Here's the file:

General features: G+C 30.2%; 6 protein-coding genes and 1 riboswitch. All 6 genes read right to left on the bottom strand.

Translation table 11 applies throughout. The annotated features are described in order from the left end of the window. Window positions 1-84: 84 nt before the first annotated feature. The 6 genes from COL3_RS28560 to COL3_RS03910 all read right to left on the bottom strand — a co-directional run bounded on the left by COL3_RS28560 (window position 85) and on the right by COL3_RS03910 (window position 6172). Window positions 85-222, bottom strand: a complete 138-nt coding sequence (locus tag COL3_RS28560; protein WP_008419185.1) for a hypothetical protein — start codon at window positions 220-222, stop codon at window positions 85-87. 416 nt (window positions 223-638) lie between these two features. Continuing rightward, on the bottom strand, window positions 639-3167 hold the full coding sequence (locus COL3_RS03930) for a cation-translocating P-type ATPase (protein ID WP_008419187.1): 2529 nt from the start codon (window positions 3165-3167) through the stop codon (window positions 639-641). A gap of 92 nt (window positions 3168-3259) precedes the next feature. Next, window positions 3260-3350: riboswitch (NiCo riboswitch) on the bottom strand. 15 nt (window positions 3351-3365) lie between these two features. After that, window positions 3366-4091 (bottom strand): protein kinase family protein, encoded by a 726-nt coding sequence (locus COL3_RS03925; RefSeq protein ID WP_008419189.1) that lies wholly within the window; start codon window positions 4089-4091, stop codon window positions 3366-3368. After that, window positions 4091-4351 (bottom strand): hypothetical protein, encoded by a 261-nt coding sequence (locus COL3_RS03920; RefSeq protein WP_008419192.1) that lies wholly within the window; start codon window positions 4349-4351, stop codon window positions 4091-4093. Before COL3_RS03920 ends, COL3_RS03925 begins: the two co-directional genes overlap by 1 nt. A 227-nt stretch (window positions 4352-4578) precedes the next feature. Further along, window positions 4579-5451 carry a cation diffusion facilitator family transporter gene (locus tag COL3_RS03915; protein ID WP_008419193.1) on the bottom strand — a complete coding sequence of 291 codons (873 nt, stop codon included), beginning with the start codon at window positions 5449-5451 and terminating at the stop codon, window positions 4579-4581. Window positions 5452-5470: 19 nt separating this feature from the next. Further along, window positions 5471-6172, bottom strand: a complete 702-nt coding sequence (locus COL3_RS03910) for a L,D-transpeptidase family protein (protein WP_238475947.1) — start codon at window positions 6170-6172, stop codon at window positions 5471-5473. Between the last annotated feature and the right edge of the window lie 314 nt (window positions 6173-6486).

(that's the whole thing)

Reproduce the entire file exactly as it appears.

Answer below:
General features: G+C 30.2%; 6 protein-coding genes and 1 riboswitch. All 6 genes read right to left on the bottom strand.

Translation table 11 applies throughout. The annotated features are described in order from the left end of the window. Window positions 1-84: 84 nt before the first annotated feature. The 6 genes from COL3_RS28560 to COL3_RS03910 all read right to left on the bottom strand — a co-directional run bounded on the left by COL3_RS28560 (window position 85) and on the right by COL3_RS03910 (window position 6172). Window positions 85-222, bottom strand: a complete 138-nt coding sequence (locus tag COL3_RS28560; protein WP_008419185.1) for a hypothetical protein — start codon at window positions 220-222, stop codon at window positions 85-87. 416 nt (window positions 223-638) lie between these two features. Continuing rightward, on the bottom strand, window positions 639-3167 hold the full coding sequence (locus COL3_RS03930) for a cation-translocating P-type ATPase (protein ID WP_008419187.1): 2529 nt from the start codon (window positions 3165-3167) through the stop codon (window positions 639-641). A gap of 92 nt (window positions 3168-3259) precedes the next feature. Next, window positions 3260-3350: riboswitch (NiCo riboswitch) on the bottom strand. 15 nt (window positions 3351-3365) lie between these two features. After that, window positions 3366-4091 (bottom strand): protein kinase family protein, encoded by a 726-nt coding sequence (locus COL3_RS03925; RefSeq protein ID WP_008419189.1) that lies wholly within the window; start codon window positions 4089-4091, stop codon window positions 3366-3368. After that, window positions 4091-4351 (bottom strand): hypothetical protein, encoded by a 261-nt coding sequence (locus COL3_RS03920; RefSeq protein WP_008419192.1) that lies wholly within the window; start codon window positions 4349-4351, stop codon window positions 4091-4093. Before COL3_RS03920 ends, COL3_RS03925 begins: the two co-directional genes overlap by 1 nt. A 227-nt stretch (window positions 4352-4578) precedes the next feature. Further along, window positions 4579-5451 carry a cation diffusion facilitator family transporter gene (locus tag COL3_RS03915; protein ID WP_008419193.1) on the bottom strand — a complete coding sequence of 291 codons (873 nt, stop codon included), beginning with the start codon at window positions 5449-5451 and terminating at the stop codon, window positions 4579-4581. Window positions 5452-5470: 19 nt separating this feature from the next. Further along, window positions 5471-6172, bottom strand: a complete 702-nt coding sequence (locus COL3_RS03910) for a L,D-transpeptidase family protein (protein WP_238475947.1) — start codon at window positions 6170-6172, stop codon at window positions 5471-5473. Between the last annotated feature and the right edge of the window lie 314 nt (window positions 6173-6486).